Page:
Is Elderly Depression a Real Problem?
Elderly or geriatric depression is a medically diagnosable illness that affects about 15 percent of adults aged 65 or older in the United States. This disorder affects a much higher percentage of people in hospitals and nursing homes at nearly double the percent compared to those who are living more independently.
When depression occurs in later life, it sometimes can be a relapse of an earlier depression that a person has already had. However in many cases, when it occurs for the first time in older adults, it can be brought on by the strain of having to deal with another medical illness. In such cases when someone is already ill, depression can be both more difficult to recognize and more difficult to endure.
It is important to note that sadness associated with normal grief is different from depression. A sad or grieving person can continue to carry on with regular activities, whereas a depressed person suffers from symptoms that interfere with his or her ability to function normally for a prolonged period of time and they cannot just “snap out of it.” Depression is a medical illness that must be diagnosed and treated by trained professionals. Untreated depression may last months or even years.
Although depression is a common problem among older adults, it does not mean that it is a normal part of aging. Studies show that most older adults actually feel satisfied with their lives, despite having more illnesses or physical problems.
That said, the elderly do go through important life changes that may cause feelings of sadness and stress, examples include, the death of a loved one, moving from work into retirement, moving out of a longtime home into a new community or relative’s house, or dealing with a serious illness. After a period of adjustment, many older adults can regain their emotional resiliency, but others do not and may develop depression.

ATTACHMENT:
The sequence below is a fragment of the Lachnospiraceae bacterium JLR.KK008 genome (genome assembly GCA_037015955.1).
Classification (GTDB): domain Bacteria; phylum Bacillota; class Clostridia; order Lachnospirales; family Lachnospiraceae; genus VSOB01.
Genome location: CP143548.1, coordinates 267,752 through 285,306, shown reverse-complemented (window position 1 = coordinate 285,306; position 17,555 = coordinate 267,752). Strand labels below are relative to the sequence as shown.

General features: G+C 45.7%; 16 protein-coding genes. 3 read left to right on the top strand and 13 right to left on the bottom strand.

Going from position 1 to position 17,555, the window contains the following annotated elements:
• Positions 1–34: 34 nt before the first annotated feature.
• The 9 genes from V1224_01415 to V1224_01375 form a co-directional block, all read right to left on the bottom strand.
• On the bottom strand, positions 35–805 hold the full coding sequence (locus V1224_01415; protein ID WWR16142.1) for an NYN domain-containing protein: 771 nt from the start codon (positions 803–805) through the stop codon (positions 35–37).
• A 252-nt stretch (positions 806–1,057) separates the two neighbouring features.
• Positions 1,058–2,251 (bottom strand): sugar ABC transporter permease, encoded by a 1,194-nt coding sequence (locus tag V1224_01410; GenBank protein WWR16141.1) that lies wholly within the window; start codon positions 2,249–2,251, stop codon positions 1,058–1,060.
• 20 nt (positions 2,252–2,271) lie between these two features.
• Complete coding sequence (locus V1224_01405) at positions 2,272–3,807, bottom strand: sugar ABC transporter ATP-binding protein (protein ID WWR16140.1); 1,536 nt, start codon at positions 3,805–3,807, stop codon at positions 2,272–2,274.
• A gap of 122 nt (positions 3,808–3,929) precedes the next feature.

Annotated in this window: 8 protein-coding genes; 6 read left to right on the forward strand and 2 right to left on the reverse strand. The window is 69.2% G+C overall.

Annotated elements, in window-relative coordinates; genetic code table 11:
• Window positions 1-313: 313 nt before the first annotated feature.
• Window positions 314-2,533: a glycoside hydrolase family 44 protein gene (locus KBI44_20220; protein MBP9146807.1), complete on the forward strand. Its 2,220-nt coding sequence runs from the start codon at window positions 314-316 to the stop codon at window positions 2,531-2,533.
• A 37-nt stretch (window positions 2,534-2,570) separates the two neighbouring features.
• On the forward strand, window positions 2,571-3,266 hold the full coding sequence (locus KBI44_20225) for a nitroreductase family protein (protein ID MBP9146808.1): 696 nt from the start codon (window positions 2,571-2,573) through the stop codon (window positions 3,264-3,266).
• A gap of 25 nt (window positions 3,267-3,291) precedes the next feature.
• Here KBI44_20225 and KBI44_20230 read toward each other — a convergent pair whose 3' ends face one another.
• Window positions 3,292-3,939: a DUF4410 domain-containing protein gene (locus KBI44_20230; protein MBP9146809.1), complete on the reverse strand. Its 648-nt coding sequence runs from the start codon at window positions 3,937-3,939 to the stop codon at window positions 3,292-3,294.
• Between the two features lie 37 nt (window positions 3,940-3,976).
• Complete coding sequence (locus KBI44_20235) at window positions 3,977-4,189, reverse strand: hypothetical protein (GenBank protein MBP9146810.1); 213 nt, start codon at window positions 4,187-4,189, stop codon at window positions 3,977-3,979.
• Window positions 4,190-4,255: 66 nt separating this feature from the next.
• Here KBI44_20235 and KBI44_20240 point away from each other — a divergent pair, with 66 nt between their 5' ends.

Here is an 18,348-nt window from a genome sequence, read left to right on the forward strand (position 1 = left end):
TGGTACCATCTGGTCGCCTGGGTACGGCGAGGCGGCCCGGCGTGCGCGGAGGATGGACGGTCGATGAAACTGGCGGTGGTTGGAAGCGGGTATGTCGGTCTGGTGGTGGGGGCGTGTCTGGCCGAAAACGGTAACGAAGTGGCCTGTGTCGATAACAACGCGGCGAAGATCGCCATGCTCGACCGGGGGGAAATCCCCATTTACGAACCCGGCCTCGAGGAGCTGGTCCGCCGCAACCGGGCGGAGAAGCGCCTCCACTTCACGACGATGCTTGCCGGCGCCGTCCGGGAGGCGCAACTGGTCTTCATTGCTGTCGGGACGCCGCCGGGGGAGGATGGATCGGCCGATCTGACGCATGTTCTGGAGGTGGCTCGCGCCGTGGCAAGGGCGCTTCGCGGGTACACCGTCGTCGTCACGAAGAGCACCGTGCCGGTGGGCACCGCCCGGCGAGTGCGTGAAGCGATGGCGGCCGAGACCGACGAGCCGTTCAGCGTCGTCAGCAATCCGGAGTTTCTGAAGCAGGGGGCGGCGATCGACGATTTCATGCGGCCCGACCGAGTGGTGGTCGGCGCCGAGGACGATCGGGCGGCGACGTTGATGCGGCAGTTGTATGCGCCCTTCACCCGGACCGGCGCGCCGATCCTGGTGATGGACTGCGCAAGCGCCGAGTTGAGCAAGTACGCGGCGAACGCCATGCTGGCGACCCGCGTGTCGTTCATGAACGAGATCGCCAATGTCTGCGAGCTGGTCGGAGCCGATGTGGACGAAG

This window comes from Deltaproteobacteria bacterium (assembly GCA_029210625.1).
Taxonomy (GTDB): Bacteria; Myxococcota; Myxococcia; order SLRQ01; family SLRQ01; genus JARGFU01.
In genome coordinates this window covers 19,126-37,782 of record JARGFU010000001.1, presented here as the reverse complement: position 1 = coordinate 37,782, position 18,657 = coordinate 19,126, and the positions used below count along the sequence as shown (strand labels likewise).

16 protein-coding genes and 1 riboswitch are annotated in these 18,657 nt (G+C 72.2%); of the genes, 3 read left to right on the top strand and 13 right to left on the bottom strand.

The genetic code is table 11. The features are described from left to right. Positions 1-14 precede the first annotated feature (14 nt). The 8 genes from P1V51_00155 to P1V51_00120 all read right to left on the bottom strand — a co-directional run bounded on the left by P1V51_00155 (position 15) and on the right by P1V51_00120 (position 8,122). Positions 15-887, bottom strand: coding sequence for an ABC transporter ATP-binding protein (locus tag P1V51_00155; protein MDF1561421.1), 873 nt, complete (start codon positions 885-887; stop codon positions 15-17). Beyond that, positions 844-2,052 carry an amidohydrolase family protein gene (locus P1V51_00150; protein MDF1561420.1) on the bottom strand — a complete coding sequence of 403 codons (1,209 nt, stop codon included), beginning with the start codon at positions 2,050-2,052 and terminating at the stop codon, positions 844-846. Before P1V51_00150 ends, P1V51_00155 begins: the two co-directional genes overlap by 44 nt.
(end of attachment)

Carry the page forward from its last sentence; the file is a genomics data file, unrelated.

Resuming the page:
How is Depression Different for the Elderly Compared to Younger People?
What are the Symptoms of Depression?
Since untreated depression can worsen the symptoms of other illnesses and may even lead to premature death, it is important to take an older person’s depression very seriously and treat it with a medical professional’s help, even if the depression is seen as mild rather than severe. While depression in the elderly can be more severe than in younger people as seen above, there are similarities in their depression symptoms. The most common symptoms of late-life depression mirrors other age groups by including:
Risk of Suicide Among Older Adults
The last point is particularly important to note among our older loved ones, as suicide is more common in elders than in any other age group. Those aged 65 and older account for more than 25 percent of the suicides in the United States, especially men. White men over age 80 are six times more likely to commit suicide than the general population; they constitute the largest risk group. Suicide attempts or severe thoughts or wishes by older adults must always be taken seriously.
Preventing Depression in Older Adults
What can be done to lower the risk of depression amongst our loved ones as they age? The good news is that there are concrete actions you can take that will mitigate the risk of depression. The first would be to prepare for major life changes with your loved one, like retiring or moving from their longtime home. Before the actual event occurs, it is important to discuss the changes with them and even let them know it will probably be unsettling as they adapt to a new lifestyle.
That conversation itself may be enough, as it increases conversations and sociability. Isolation among older adults is a key driver of depression, so stay in touch and make sure you check in on your family (or have the family check in on their elder). Let them know you are there for them, to listen to their concerns, and to offer support.
It is also important to listen seriously to older adults when they say that they are sad or suicidal, even if they joke about it. Don’t write it off as a common side effect of getting old, retiring, or getting sick. Ask probing questions to see why they are feeling sad, for how long, and to see if they think they have any control or joy in their lives. You may then wish to contact a medical professional for further diagnosis and assistance.
Regular exercise also helps prevent depression, so choosing a low-impact but high-movement activity can be helpful, like swimming or biking. Most important is to pick a type of exercise that the elder likes (or used to like) to do. Diet is also extremely important, so ensure that they are getting proper nutrition.
Last but not least, remind your loved one that depression is not a normal part of aging, and that if it is treated as a medically diagnosable illness and not just something to be “toughened through,” that the depression will lift and feelings of wellness and meaningfulness will return.